The University of Maine at Presque Isle will celebrate the 226th birthday of the signing of the U.S. Constitution with a unique “Living History” lecture delivered by Dr. Brent Andersen, an assistant professor of political science (adjunct) at the University.
On Tuesday, September 17, from Noon to 1 p.m., students, faculty, staff and community members are invited to observe Constitution Day by gathering in the University’s Campus Center for the special lecture, which is titled How the States United: From the Declaration of Independence & Revolutionary War to the Constitution of the United States.
Dr. Andersen will portray Alexander Hamilton, an aide to General George Washington during the Revolutionary War and later one of the principal architects of the U.S. Constitution. Dressed as Hamilton, Dr. Andersen will explain how colonial discontent with Great Britain led to the Declaration of Independence and the Revolutionary War. He will detail how hard lessons in self-governance learned during and after that war led directly to the 1787 convention in Philadelphia, where the U.S. Constitution was drafted. He will also discuss his service with George Washington during the Revolutionary War, and how this informed his thinking about the Constitution. After the prepared lecture, the audience will be invited to ask questions, which Dr. Andersen will answer as Hamilton.
Dr. Andersen has presented similar living history events twice before. He had the idea for this special lecture after participating in a panel discussion during a past Constitution Day celebration at UMPI.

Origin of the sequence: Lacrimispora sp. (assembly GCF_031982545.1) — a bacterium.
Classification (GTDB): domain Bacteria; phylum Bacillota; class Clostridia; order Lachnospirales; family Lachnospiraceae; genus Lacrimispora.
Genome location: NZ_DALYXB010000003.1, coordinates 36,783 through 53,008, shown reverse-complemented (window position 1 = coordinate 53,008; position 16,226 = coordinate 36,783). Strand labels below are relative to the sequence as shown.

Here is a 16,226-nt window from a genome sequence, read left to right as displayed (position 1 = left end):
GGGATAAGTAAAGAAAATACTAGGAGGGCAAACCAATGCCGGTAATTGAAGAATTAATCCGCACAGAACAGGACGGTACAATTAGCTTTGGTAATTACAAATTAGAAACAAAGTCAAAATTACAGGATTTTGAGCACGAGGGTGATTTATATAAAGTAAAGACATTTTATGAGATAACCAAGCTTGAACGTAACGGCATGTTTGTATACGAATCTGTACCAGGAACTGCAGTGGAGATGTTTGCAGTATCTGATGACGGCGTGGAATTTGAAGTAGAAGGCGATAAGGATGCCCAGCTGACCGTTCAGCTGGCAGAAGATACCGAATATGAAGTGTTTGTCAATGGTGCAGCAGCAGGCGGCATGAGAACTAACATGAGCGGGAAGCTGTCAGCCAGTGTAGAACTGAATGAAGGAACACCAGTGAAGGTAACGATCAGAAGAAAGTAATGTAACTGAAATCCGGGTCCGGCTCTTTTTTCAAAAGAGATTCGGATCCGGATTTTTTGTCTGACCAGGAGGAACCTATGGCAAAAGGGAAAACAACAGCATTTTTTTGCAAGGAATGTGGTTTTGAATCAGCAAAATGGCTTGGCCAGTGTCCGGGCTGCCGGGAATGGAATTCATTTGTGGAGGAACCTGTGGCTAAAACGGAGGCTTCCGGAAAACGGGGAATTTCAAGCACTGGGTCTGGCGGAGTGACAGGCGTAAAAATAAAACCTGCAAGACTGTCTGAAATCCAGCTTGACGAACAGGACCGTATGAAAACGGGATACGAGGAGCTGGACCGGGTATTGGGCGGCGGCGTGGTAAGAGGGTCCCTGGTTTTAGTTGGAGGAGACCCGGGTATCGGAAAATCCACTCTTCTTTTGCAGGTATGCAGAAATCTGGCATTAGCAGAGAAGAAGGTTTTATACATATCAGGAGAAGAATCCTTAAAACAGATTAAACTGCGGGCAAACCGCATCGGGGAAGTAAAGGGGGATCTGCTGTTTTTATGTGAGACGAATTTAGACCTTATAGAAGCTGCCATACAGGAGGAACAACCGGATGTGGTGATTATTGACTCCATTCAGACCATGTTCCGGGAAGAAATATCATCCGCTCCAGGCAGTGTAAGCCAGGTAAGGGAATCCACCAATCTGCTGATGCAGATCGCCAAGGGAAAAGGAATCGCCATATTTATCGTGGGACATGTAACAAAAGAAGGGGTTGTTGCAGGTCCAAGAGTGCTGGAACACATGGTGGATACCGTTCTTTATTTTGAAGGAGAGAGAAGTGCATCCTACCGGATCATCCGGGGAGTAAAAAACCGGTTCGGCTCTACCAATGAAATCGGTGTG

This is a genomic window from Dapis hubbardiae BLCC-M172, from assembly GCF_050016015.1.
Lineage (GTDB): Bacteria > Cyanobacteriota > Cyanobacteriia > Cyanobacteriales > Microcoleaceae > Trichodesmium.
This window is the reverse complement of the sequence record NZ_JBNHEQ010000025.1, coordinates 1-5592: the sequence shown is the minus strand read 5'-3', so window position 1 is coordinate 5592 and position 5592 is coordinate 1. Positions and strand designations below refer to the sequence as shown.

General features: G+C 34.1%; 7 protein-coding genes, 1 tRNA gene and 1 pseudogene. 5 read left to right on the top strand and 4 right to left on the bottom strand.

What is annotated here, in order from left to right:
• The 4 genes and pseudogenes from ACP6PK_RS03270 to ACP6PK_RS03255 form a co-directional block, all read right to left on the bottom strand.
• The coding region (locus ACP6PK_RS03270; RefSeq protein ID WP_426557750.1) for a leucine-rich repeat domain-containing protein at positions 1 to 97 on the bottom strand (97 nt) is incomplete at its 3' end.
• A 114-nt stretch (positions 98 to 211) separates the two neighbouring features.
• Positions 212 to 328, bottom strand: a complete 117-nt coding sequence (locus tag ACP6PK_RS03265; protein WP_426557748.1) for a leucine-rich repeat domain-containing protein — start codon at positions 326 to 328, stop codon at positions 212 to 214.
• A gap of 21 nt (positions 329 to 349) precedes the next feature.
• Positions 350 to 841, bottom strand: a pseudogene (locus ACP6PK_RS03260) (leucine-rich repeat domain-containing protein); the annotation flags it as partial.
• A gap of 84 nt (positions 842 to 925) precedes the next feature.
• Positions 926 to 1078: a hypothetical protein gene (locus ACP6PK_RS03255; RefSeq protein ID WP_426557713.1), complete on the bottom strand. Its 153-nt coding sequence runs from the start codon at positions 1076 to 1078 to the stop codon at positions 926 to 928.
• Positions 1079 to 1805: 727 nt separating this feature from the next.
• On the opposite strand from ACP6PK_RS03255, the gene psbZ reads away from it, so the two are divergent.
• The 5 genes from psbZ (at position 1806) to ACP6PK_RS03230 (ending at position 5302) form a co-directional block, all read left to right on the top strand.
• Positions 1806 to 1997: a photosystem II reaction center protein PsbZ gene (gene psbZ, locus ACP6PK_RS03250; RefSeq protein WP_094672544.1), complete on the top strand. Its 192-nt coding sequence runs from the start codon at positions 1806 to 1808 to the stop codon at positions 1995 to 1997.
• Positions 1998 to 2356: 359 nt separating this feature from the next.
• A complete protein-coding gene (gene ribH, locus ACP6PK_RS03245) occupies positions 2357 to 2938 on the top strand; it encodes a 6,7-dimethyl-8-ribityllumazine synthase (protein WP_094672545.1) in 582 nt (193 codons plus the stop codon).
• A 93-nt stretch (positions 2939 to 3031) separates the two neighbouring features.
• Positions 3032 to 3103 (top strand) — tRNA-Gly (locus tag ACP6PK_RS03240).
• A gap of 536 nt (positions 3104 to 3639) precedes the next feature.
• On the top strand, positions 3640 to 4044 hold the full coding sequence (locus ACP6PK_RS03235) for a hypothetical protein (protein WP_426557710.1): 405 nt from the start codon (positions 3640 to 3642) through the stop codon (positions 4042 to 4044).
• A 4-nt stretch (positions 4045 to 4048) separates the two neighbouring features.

“We focused on contemporary issues surrounding the First Amendment and it was very informative. I thought it would be useful to step back and take a broader look at how the original document came together,” Andersen said. “What we’re really celebrating are the principles embodied in the Constitution – the idea that authority for government rests with its citizens and that those citizens have rights that cannot be infringed upon. It occurred to me that portraying Alexander Hamilton would be an interesting way to do that.”
Congress designated September 17 as Constitution Day – a national celebration of our country’s founding document – to commemorate the Sept. 17, 1787, signing of the Constitution. In 2004, Congress passed a spending bill that included a provision requiring every school and college that receives federal money to teach about the Constitution on Sept. 17, with a grace period should that day fall on a weekend or conflict with established schedules.
To provide education to the entire campus community, the University will install a display on the first floor of the Library featuring information about the Constitution. As well, anyone logging onto the University’s homepage can click on the Constitution Day box, which will lead them to an interactive version of the Constitution at www.constitutioncenter.org/constitution.
The Constitution Day lecture is a free event and the public is invited to attend. Pocket-sized printed copies of the U.S. Constitution will be distributed during the event. For more information, call 768-9452.